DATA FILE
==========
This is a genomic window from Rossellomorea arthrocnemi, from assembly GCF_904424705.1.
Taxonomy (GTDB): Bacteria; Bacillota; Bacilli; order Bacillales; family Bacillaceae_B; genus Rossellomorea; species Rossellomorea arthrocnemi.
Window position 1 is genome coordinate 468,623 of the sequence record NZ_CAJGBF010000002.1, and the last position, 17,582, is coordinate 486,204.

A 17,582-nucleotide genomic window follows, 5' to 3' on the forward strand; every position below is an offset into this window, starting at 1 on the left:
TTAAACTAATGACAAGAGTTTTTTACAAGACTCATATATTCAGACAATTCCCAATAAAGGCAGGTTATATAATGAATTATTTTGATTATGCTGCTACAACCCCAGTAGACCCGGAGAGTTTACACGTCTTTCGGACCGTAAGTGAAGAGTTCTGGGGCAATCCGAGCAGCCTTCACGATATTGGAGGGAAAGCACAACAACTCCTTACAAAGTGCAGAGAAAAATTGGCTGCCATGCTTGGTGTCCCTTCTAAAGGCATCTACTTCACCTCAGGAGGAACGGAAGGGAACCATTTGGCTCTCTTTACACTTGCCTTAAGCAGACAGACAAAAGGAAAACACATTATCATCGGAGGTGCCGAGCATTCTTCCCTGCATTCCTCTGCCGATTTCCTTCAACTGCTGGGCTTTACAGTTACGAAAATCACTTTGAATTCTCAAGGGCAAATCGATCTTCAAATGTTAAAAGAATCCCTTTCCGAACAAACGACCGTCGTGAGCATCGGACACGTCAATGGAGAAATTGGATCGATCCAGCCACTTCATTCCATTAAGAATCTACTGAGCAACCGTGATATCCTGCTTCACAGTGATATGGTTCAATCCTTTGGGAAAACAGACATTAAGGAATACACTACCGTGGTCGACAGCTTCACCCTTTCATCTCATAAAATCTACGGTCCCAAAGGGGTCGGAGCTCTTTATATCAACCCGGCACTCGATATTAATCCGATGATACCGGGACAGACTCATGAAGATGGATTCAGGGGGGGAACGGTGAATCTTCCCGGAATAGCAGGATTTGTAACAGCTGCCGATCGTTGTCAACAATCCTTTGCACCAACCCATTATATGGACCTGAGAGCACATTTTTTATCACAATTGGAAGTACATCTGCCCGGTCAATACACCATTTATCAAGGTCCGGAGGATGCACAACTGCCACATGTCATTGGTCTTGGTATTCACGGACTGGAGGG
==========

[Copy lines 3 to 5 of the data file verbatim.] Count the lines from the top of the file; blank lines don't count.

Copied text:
Window position 1 is genome coordinate 468,623 of the sequence record NZ_CAJGBF010000002.1, and the last position, 17,582, is coordinate 486,204.

A 17,582-nucleotide genomic window follows, 5' to 3' on the forward strand; every position below is an offset into this window, starting at 1 on the left:
TTAAACTAATGACAAGAGTTTTTTACAAGACTCATATATTCAGACAATTCCCAATAAAGGCAGGTTATATAATGAATTATTTTGATTATGCTGCTACAACCCCAGTAGACCCGGAGAGTTTACACGTCTTTCGGACCGTAAGTGAAGAGTTCTGGGGCAATCCGAGCAGCCTTCACGATATTGGAGGGAAAGCACAACAACTCCTTACAAAGTGCAGAGAAAAATTGGCTGCCATGCTTGGTGTCCCTTCTAAAGGCATCTACTTCACCTCAGGAGGAACGGAAGGGAACCATTTGGCTCTCTTTACACTTGCCTTAAGCAGACAGACAAAAGGAAAACACATTATCATCGGAGGTGCCGAGCATTCTTCCCTGCATTCCTCTGCCGATTTCCTTCAACTGCTGGGCTTTACAGTTACGAAAATCACTTTGAATTCTCAAGGGCAAATCGATCTTCAAATGTTAAAAGAATCCCTTTCCGAACAAACGACCGTCGTGAGCATCGGACACGTCAATGGAGAAATTGGATCGATCCAGCCACTTCATTCCATTAAGAATCTACTGAGCAACCGTGATATCCTGCTTCACAGTGATATGGTTCAATCCTTTGGGAAAACAGACATTAAGGAATACACTACCGTGGTCGACAGCTTCACCCTTTCATCTCATAAAATCTACGGTCCCAAAGGGGTCGGAGCTCTTTATATCAACCCGGCACTCGATATTAATCCGATGATACCGGGACAGACTCATGAAGATGGATTCAGGGGGGGAACGGTGAATCTTCCCGGAATAGCAGGATTTGTAACAGCTGCCGATCGTTGTCAACAATCCTTTGCACCAACCCATTATATGGACCTGAGAGCACATTTTTTATCACAATTGGAAGTACATCTGCCCGGTCAATACACCATTTATCAAGGTCCGGAGGATGCACAACTGCCACATGTCATTGGTCTTGGTATTCACGGACTGGAGGG